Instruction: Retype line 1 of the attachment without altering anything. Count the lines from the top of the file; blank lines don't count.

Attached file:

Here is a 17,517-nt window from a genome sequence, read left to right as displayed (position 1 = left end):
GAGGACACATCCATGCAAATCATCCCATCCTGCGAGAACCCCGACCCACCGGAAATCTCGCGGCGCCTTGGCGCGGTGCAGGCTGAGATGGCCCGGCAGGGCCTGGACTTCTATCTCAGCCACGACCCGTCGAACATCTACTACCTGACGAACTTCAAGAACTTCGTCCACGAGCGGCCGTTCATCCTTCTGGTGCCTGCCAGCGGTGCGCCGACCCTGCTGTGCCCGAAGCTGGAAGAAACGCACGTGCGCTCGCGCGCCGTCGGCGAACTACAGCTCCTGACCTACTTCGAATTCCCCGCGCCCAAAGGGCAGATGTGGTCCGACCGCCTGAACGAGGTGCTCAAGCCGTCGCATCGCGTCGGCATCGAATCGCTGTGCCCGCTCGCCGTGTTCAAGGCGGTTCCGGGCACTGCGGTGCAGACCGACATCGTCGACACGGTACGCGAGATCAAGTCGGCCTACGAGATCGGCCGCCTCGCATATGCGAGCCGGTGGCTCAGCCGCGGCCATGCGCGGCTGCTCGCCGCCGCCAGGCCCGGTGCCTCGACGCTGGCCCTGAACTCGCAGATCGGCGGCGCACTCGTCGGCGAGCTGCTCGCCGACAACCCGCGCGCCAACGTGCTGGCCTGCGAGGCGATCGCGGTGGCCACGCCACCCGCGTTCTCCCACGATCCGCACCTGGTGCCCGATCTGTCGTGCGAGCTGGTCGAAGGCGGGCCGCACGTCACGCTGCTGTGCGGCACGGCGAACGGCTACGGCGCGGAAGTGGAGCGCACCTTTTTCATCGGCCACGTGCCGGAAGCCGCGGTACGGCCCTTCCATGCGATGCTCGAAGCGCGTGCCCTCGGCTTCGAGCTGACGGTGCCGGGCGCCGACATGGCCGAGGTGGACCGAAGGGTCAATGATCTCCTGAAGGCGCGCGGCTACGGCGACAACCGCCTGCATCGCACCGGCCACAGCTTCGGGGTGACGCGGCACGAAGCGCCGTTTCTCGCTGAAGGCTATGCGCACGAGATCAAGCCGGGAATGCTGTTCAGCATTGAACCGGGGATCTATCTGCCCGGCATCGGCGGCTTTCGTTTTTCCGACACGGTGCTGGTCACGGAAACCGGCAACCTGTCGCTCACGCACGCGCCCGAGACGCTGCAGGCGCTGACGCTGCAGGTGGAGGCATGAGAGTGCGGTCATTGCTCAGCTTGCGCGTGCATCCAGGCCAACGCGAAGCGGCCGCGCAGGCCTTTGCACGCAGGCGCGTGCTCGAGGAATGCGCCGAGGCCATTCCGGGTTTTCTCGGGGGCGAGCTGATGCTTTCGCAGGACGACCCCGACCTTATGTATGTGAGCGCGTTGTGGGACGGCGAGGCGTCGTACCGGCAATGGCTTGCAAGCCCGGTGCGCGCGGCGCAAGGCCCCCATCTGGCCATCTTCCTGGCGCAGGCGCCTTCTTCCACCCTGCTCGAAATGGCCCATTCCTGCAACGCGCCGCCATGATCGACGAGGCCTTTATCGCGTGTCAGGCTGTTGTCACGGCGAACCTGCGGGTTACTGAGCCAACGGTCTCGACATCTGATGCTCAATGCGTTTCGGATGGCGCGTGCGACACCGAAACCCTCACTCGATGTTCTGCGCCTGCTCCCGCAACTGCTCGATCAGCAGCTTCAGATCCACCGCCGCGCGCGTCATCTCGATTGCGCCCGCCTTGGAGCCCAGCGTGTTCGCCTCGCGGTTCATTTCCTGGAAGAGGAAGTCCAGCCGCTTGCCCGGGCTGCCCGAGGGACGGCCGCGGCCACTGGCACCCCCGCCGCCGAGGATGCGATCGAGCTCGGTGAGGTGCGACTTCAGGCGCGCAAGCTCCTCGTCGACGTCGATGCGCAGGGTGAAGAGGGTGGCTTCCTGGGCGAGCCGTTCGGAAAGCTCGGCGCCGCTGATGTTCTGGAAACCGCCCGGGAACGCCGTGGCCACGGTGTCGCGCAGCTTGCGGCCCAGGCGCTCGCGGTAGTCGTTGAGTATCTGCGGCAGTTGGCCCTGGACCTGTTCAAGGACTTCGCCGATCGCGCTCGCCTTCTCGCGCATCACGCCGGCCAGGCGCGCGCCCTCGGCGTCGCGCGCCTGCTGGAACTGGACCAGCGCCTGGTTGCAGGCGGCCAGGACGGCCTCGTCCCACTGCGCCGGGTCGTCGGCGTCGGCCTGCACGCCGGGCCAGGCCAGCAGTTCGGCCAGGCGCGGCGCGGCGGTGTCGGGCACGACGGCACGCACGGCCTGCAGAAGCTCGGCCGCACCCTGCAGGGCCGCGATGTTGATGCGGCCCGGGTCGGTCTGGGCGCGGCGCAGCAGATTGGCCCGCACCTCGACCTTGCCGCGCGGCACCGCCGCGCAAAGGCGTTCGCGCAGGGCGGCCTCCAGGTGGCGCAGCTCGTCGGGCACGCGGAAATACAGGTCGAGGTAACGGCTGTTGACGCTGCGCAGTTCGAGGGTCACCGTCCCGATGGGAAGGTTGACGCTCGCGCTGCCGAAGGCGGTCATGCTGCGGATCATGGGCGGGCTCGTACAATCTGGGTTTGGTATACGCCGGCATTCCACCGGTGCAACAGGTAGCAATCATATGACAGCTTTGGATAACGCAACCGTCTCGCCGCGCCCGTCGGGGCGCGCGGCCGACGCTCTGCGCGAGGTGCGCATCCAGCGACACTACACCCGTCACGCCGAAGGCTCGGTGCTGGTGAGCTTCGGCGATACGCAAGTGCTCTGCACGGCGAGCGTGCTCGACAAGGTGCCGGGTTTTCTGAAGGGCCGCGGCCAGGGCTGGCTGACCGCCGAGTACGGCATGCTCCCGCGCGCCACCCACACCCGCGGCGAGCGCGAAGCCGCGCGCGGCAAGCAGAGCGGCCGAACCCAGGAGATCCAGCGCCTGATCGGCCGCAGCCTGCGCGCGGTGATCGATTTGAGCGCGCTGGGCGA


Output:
Here is a 17,517-nt window from a genome sequence, read left to right as displayed (position 1 = left end):